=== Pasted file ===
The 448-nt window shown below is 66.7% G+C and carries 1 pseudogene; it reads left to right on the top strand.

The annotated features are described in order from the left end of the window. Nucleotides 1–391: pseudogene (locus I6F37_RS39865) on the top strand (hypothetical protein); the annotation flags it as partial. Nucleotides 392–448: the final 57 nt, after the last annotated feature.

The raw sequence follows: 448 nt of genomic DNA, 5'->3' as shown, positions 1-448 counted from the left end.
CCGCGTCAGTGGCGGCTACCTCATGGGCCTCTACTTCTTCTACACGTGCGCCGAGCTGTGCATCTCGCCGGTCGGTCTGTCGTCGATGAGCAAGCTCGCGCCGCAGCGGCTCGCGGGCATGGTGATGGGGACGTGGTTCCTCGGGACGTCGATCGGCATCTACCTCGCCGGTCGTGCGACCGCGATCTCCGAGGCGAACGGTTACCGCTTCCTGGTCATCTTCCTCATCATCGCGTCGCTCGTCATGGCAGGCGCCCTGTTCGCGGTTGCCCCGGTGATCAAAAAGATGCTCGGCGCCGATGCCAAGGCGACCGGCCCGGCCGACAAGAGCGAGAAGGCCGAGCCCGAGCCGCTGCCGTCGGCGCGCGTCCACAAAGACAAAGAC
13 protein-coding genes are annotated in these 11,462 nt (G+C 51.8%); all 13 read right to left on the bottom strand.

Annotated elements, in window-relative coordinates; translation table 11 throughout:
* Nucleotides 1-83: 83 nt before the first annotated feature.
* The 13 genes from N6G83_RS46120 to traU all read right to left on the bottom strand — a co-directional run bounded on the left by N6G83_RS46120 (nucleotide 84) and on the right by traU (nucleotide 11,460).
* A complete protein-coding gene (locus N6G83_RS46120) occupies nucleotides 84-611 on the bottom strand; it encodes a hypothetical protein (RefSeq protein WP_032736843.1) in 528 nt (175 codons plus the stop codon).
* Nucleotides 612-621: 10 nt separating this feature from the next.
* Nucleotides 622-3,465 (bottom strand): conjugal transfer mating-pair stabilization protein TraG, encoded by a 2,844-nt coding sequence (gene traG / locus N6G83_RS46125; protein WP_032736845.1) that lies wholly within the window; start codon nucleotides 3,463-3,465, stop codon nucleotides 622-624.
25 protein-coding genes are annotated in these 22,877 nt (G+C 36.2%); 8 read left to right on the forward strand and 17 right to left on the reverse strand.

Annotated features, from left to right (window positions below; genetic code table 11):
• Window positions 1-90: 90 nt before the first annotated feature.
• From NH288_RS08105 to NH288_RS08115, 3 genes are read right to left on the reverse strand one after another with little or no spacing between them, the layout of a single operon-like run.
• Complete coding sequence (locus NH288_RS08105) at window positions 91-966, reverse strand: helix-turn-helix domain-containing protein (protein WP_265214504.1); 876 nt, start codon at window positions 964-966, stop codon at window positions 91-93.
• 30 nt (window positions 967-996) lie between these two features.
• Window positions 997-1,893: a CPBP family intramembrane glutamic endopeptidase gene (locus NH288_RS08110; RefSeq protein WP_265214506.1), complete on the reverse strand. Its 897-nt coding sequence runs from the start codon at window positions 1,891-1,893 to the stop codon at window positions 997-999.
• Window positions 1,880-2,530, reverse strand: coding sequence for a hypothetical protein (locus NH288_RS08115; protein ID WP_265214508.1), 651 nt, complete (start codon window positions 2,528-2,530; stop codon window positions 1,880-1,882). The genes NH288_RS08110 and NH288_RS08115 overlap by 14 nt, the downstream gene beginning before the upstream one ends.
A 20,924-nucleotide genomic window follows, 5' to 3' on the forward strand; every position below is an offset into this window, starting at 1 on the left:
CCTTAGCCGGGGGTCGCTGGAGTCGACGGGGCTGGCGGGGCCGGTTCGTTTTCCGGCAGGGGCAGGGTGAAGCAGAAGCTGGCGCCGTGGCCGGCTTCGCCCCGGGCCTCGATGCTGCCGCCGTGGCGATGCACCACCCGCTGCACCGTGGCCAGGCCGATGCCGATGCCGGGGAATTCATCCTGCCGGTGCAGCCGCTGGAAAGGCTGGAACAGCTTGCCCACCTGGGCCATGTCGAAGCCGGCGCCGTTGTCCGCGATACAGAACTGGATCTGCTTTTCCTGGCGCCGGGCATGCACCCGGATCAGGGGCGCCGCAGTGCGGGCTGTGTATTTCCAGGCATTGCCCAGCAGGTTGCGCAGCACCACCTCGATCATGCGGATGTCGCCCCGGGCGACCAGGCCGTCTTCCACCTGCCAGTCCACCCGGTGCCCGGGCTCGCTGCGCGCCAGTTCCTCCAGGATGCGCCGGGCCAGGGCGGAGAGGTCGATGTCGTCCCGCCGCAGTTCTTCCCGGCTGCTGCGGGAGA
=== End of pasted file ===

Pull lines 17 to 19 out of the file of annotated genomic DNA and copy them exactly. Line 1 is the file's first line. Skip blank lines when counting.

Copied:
• 30 nt (window positions 967-996) lie between these two features.
• Window positions 997-1,893: a CPBP family intramembrane glutamic endopeptidase gene (locus NH288_RS08110; RefSeq protein WP_265214506.1), complete on the reverse strand. Its 897-nt coding sequence runs from the start codon at window positions 1,891-1,893 to the stop codon at window positions 997-999.
• Window positions 1,880-2,530, reverse strand: coding sequence for a hypothetical protein (locus NH288_RS08115; protein ID WP_265214508.1), 651 nt, complete (start codon window positions 2,528-2,530; stop codon window positions 1,880-1,882). The genes NH288_RS08110 and NH288_RS08115 overlap by 14 nt, the downstream gene beginning before the upstream one ends.